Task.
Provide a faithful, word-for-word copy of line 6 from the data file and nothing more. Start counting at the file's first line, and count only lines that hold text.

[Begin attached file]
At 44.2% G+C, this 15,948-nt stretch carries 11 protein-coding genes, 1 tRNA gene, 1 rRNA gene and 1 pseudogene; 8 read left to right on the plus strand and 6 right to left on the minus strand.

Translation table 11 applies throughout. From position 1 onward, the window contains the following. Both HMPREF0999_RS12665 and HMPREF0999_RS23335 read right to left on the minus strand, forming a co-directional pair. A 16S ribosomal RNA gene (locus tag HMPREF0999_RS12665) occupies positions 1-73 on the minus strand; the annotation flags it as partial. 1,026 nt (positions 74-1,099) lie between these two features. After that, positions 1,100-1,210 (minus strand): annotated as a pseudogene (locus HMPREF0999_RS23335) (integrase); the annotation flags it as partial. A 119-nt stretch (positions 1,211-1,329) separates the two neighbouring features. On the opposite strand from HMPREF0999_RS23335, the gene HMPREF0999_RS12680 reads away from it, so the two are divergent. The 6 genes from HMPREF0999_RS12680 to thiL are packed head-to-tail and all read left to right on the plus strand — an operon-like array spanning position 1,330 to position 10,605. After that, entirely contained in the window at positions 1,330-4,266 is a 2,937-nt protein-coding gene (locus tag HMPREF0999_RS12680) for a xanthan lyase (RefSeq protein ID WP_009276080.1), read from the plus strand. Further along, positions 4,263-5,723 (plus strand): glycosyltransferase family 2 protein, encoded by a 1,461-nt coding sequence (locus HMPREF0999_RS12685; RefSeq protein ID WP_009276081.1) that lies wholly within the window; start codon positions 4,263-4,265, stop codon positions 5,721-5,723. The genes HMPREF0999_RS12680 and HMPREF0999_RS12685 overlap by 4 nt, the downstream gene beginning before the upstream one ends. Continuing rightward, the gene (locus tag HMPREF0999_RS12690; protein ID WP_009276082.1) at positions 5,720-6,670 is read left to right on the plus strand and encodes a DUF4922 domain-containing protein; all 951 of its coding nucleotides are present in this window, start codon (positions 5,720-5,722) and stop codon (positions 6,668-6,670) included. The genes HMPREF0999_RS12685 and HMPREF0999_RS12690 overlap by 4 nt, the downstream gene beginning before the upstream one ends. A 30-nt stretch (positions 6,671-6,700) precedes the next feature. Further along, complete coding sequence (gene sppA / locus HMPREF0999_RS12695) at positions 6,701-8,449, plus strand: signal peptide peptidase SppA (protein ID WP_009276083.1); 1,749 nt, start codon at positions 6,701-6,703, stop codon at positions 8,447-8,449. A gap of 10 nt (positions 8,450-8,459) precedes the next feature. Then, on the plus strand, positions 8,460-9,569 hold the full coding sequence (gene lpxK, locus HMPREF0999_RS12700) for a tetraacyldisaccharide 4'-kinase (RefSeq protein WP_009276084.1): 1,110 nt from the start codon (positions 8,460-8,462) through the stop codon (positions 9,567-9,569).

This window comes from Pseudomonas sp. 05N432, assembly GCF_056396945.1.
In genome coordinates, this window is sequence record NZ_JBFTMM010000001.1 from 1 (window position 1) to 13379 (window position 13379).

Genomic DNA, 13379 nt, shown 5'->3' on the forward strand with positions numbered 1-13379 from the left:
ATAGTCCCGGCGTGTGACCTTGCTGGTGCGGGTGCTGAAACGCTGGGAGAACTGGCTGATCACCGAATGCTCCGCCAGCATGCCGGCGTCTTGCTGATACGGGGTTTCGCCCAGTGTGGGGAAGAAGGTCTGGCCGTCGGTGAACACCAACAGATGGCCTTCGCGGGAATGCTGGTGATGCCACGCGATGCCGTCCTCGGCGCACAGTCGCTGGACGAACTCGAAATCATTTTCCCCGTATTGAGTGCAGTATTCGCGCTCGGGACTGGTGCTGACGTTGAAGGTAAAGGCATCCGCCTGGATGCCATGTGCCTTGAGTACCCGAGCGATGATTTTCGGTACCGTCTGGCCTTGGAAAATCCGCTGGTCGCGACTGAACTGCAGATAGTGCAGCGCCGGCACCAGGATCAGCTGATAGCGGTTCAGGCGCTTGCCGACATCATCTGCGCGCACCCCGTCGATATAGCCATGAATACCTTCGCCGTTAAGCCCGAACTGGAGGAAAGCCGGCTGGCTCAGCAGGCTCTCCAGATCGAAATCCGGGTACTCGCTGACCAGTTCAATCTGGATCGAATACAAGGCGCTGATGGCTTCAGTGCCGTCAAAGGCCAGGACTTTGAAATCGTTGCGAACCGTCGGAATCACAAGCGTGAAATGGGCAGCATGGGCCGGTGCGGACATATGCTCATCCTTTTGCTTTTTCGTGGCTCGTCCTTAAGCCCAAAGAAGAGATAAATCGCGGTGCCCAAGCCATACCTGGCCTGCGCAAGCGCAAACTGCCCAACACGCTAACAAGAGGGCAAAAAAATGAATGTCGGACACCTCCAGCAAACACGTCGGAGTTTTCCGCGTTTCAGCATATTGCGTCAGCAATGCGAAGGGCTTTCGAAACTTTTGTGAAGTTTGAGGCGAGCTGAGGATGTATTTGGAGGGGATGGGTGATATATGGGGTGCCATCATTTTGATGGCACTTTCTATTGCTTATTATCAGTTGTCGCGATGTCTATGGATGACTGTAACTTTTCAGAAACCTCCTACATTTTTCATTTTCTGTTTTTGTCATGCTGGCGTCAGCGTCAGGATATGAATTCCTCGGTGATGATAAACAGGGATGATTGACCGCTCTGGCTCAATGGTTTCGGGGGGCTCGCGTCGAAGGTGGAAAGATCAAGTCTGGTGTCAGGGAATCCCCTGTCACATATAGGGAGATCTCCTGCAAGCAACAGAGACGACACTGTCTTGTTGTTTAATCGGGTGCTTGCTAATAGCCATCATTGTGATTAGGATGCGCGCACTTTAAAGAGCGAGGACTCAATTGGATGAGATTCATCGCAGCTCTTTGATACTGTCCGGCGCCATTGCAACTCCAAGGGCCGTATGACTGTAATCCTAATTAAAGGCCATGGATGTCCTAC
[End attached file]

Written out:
ATAGTCCCGGCGTGTGACCTTGCTGGTGCGGGTGCTGAAACGCTGGGAGAACTGGCTGATCACCGAATGCTCCGCCAGCATGCCGGCGTCTTGCTGATACGGGGTTTCGCCCAGTGTGGGGAAGAAGGTCTGGCCGTCGGTGAACACCAACAGATGGCCTTCGCGGGAATGCTGGTGATGCCACGCGATGCCGTCCTCGGCGCACAGTCGCTGGACGAACTCGAAATCATTTTCCCCGTATTGAGTGCAGTATTCGCGCTCGGGACTGGTGCTGACGTTGAAGGTAAAGGCATCCGCCTGGATGCCATGTGCCTTGAGTACCCGAGCGATGATTTTCGGTACCGTCTGGCCTTGGAAAATCCGCTGGTCGCGACTGAACTGCAGATAGTGCAGCGCCGGCACCAGGATCAGCTGATAGCGGTTCAGGCGCTTGCCGACATCATCTGCGCGCACCCCGTCGATATAGCCATGAATACCTTCGCCGTTAAGCCCGAACTGGAGGAAAGCCGGCTGGCTCAGCAGGCTCTCCAGATCGAAATCCGGGTACTCGCTGACCAGTTCAATCTGGATCGAATACAAGGCGCTGATGGCTTCAGTGCCGTCAAAGGCCAGGACTTTGAAATCGTTGCGAACCGTCGGAATCACAAGCGTGAAATGGGCAGCATGGGCCGGTGCGGACATATGCTCATCCTTTTGCTTTTTCGTGGCTCGTCCTTAAGCCCAAAGAAGAGATAAATCGCGGTGCCCAAGCCATACCTGGCCTGCGCAAGCGCAAACTGCCCAACACGCTAACAAGAGGGCAAAAAAATGAATGTCGGACACCTCCAGCAAACACGTCGGAGTTTTCCGCGTTTCAGCATATTGCGTCAGCAATGCGAAGGGCTTTCGAAACTTTTGTGAAGTTTGAGGCGAGCTGAGGATGTATTTGGAGGGGATGGGTGATATATGGGGTGCCATCATTTTGATGGCACTTTCTATTGCTTATTATCAGTTGTCGCGATGTCTATGGATGACTGTAACTTTTCAGAAACCTCCTACATTTTTCATTTTCTGTTTTTGTCATGCTGGCGTCAGCGTCAGGATATGAATTCCTCGGTGATGATAAACAGGGATGATTGACCGCTCTGGCTCAATGGTTTCGGGGGGCTCGCGTCGAAGGTGGAAAGATCAAGTCTGGTGTCAGGGAATCCCCTGTCACATATAGGGAGATCTCCTGCAAGCAACAGAGACGACACTGTCTTGTTGTTTAATCGGGTGCTTGCTAATAGCCATCATTGTGATTAGGATGCGCGCACTTTAAAGAGCGAGGACTCAATTGGATGAGATTCATCGCAGCTCTTTGATACTGTCCGGCGCCATTGCAACTCCAAGGGCCGTATGACTGTAATCCTAATTAAAGGCCATGGATGTCCTAC